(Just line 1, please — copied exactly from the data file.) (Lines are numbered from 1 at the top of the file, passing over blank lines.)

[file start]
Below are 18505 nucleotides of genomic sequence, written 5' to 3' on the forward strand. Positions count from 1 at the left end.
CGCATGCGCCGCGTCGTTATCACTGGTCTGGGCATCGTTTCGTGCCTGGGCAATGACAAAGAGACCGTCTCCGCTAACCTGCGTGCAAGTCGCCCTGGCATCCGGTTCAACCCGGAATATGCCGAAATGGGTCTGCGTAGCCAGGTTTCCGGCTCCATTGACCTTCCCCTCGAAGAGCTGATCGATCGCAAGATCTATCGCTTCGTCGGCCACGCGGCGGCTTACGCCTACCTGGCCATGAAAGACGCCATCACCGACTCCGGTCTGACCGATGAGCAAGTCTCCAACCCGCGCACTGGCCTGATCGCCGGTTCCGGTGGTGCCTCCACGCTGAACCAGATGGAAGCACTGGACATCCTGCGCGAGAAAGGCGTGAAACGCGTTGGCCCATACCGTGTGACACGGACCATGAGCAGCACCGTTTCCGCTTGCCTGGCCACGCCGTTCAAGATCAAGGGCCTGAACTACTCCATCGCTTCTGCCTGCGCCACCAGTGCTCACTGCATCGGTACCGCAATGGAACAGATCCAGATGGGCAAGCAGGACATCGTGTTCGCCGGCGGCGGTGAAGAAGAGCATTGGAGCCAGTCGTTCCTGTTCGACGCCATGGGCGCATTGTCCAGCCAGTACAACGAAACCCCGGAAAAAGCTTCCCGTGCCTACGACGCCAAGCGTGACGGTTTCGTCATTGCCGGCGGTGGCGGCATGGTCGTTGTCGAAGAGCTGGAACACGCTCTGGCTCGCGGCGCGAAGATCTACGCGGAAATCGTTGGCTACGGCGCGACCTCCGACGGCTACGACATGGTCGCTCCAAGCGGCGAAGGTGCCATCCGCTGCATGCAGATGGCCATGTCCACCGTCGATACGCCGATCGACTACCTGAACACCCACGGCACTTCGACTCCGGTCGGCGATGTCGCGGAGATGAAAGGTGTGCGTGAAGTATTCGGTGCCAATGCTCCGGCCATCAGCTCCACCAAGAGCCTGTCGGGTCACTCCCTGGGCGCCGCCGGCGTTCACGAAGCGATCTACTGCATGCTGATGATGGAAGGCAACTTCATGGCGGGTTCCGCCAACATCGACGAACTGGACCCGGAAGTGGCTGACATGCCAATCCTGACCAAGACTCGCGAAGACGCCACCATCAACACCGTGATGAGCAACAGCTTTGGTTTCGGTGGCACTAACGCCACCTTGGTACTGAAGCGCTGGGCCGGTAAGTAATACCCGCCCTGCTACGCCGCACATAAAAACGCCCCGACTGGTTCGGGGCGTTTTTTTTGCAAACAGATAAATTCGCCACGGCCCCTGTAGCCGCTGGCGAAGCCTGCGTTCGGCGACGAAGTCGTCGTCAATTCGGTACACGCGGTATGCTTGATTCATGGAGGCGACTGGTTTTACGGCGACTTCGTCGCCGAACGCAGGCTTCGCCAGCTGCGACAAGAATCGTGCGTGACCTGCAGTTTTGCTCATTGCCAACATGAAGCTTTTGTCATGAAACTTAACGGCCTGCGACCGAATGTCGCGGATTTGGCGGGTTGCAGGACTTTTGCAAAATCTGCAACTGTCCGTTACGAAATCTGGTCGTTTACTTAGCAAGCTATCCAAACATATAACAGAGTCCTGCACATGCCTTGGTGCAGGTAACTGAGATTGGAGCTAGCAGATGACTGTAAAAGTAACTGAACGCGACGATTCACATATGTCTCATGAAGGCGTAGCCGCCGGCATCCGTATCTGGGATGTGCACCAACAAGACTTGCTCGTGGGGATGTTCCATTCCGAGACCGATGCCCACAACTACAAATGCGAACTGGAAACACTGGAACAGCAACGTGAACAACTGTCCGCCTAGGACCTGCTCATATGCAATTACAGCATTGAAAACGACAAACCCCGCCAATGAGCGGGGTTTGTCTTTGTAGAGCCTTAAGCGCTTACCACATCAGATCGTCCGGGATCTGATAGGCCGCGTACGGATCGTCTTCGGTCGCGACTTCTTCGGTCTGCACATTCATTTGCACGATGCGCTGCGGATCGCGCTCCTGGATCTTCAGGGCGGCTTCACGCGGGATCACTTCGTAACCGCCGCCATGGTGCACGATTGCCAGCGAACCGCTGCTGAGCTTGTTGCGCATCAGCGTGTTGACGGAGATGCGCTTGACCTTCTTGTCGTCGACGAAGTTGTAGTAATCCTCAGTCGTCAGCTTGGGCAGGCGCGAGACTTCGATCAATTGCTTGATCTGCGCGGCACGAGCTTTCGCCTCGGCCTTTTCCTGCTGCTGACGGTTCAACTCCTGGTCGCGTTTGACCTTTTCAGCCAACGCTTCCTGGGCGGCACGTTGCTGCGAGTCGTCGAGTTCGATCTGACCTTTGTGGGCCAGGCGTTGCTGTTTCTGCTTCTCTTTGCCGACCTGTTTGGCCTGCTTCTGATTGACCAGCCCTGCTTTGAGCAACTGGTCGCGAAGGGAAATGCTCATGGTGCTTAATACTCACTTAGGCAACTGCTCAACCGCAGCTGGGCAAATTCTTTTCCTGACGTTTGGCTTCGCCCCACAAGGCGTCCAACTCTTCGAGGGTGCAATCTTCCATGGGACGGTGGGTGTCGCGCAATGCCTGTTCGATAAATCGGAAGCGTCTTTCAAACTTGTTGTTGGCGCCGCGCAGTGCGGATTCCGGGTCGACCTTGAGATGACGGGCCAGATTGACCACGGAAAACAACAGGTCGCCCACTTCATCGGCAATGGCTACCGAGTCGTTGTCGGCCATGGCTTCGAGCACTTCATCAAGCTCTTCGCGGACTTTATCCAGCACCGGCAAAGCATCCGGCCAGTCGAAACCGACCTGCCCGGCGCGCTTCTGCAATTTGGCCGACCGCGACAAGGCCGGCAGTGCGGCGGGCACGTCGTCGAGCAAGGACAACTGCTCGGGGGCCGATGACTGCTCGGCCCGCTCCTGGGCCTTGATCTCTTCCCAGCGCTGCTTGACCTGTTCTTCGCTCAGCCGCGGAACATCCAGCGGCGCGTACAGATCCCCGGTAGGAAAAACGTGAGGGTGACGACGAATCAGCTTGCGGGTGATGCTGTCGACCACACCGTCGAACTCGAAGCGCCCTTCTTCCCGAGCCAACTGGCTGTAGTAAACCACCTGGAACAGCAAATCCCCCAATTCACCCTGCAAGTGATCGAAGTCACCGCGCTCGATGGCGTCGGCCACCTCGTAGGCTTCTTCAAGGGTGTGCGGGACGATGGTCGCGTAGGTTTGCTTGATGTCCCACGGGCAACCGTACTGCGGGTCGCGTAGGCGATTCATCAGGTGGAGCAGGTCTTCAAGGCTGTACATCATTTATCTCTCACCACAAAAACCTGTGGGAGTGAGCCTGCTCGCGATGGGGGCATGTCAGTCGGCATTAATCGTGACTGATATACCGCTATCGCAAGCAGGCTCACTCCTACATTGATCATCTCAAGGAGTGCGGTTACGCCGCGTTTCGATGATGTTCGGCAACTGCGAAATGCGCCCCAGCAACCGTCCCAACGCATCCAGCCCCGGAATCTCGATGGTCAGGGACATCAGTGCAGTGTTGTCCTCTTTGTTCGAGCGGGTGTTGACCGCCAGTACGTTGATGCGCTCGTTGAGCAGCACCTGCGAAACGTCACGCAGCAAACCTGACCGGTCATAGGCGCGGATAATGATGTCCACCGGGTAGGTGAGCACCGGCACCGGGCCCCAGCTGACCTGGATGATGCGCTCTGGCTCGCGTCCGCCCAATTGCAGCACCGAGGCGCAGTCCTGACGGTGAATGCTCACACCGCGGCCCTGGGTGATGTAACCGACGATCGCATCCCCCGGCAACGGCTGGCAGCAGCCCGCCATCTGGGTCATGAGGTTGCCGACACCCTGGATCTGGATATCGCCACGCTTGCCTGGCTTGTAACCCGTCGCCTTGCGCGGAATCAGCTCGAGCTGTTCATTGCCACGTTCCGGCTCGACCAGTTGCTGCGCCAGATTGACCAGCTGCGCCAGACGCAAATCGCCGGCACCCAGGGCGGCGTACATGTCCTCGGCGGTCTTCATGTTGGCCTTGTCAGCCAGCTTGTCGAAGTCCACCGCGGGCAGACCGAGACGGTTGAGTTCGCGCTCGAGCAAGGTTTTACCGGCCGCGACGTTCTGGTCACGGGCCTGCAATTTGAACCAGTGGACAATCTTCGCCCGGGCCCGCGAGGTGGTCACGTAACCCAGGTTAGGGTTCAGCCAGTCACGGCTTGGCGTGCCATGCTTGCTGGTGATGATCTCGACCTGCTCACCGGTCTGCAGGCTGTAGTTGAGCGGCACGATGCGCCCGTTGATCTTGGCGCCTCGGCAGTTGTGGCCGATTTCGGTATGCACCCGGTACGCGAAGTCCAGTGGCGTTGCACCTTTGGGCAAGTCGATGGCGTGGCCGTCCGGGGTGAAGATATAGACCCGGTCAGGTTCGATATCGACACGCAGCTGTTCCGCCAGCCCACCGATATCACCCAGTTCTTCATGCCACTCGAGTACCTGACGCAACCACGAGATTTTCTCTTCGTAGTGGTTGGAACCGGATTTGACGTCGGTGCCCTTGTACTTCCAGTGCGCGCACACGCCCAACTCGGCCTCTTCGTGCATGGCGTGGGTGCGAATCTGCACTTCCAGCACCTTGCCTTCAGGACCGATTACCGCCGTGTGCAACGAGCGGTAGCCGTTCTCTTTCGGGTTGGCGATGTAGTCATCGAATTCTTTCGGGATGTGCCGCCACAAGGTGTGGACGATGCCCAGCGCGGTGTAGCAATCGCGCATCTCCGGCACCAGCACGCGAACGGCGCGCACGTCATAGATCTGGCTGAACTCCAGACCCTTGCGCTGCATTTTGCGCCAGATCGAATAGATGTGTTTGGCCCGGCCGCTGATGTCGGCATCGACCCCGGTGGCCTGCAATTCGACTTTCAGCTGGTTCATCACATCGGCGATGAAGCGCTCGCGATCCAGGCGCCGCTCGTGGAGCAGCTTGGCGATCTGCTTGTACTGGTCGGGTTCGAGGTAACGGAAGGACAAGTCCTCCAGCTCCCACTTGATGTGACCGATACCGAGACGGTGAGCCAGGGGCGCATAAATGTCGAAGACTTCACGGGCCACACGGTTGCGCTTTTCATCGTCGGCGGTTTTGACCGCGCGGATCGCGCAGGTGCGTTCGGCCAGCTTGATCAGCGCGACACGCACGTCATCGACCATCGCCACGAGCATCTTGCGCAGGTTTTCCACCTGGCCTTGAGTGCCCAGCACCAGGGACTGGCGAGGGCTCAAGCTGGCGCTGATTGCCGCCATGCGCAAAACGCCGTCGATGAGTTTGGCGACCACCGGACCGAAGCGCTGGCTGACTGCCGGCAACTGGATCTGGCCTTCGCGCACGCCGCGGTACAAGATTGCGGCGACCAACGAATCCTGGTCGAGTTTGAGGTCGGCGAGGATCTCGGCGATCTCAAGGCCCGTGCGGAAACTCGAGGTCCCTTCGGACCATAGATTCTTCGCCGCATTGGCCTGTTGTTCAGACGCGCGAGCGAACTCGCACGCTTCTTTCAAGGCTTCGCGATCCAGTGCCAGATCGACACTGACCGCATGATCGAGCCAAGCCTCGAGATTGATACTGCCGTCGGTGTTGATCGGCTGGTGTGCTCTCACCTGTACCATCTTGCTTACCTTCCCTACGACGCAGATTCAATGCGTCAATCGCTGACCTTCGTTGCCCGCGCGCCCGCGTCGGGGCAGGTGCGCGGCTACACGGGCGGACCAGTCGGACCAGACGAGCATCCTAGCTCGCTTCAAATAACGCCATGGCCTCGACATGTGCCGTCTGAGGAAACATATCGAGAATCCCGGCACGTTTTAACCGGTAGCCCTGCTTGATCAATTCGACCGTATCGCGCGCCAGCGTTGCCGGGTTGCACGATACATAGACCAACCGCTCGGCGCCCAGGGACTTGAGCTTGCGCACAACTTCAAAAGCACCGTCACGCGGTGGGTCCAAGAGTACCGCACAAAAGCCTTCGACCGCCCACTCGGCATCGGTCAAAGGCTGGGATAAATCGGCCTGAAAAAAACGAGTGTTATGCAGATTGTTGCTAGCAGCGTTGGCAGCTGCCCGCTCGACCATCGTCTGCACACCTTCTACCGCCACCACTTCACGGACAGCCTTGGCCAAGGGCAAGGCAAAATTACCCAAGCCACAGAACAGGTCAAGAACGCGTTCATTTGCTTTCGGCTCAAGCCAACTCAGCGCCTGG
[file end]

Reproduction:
Below are 18505 nucleotides of genomic sequence, written 5' to 3' on the forward strand. Positions count from 1 at the left end.